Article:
Now on to updating Home Premium to Ultimate. Turns out you cannot update from a perfectly good Ultimate distribution CD! You must use the Windows Anytime Update feature of Home Premium. Gag! I have a perfectly good product key and CD from my MSDN subscription. As it turns out, at least for product keys obtained from MSDN, you can enter it into the Windows Anytime Update key, and it will update OK. Apparently all the functionality of Windows 7 is actually there for any edition, you just have to have the right key to unlock it. Going from Home Premium to Ultimate took less than 10 minutes.

My goal is accomplished.

I know this is long and wordy, but I wanted to relay my experience, so somebody else won't have to go through the pain and agony I did.

Charles
My System SpecsSystem Spec
07 Jul 2010   #19
SIW2

Microsoft Community Contributor Award Recipient

Vista x64 / 7 X64
 
 

Thanks Charles. GParted doesn't update windows bcd to reflect the new start sector of the partition.

Apps. made for windows do update it of course.
My System SpecsSystem Spec
08 Jul 2010   #20
colawrence

Windows 7 Ultimate Build 7600
 
 

Thanks SIW2 for your reply.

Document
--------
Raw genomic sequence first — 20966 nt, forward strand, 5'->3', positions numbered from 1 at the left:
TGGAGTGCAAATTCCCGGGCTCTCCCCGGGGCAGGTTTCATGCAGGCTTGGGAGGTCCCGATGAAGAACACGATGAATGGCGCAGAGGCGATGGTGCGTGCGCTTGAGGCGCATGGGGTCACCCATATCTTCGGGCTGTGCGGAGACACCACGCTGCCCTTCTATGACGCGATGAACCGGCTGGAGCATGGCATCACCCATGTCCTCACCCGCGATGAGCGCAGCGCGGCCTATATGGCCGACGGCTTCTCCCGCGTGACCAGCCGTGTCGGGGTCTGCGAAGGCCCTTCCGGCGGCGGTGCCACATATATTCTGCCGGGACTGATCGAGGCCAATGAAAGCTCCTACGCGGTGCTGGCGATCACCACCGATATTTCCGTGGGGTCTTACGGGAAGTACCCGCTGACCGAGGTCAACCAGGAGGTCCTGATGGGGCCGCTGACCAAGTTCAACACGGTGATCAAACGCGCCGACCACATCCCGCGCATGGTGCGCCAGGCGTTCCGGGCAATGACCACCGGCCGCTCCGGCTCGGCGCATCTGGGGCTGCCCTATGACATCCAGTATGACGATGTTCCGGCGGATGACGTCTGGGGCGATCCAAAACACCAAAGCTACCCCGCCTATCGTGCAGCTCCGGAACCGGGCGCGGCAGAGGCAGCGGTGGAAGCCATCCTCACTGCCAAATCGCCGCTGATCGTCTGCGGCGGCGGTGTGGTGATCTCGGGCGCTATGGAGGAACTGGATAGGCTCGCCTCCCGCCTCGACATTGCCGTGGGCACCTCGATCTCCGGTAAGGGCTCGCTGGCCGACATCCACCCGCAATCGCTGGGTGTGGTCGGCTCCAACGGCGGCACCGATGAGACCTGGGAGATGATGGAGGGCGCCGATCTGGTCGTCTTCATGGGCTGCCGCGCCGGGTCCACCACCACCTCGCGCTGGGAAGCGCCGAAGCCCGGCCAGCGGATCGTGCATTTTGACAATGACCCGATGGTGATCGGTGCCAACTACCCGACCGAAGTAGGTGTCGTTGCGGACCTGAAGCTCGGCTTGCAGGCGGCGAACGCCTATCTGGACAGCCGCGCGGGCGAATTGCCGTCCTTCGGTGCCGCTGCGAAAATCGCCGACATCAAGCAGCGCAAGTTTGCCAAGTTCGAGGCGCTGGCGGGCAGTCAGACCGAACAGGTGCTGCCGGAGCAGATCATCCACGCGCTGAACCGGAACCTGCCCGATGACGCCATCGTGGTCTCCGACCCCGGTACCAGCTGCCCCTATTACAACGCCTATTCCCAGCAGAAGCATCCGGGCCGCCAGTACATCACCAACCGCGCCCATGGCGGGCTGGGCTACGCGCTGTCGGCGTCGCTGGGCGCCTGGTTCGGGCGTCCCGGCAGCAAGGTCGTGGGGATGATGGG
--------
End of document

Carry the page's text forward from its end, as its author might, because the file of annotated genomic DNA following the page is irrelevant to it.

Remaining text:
After using the Win7 repair disk to fix up the bcd that GPartEd doesn't fix (understandable since it is a Linux app), Win7 would bootup but be useless as described since it now thinks it is not genuine. I found no joy in re-activating Win7 using the very crippled non-genuine copy. Every suggestion was using programs, utilities (slui.exe 4, eg), phone activation, etc., that I just could not get to work on the munged Win7. Even MSDN tech support could not help! Partition Wizard did the trick, but, of course, I had to restore back to my original configuration to get a working system. ALWAYS make a backup before doing low level disk stuff like manipulating partitions.
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 after moving partitions, windows not genuine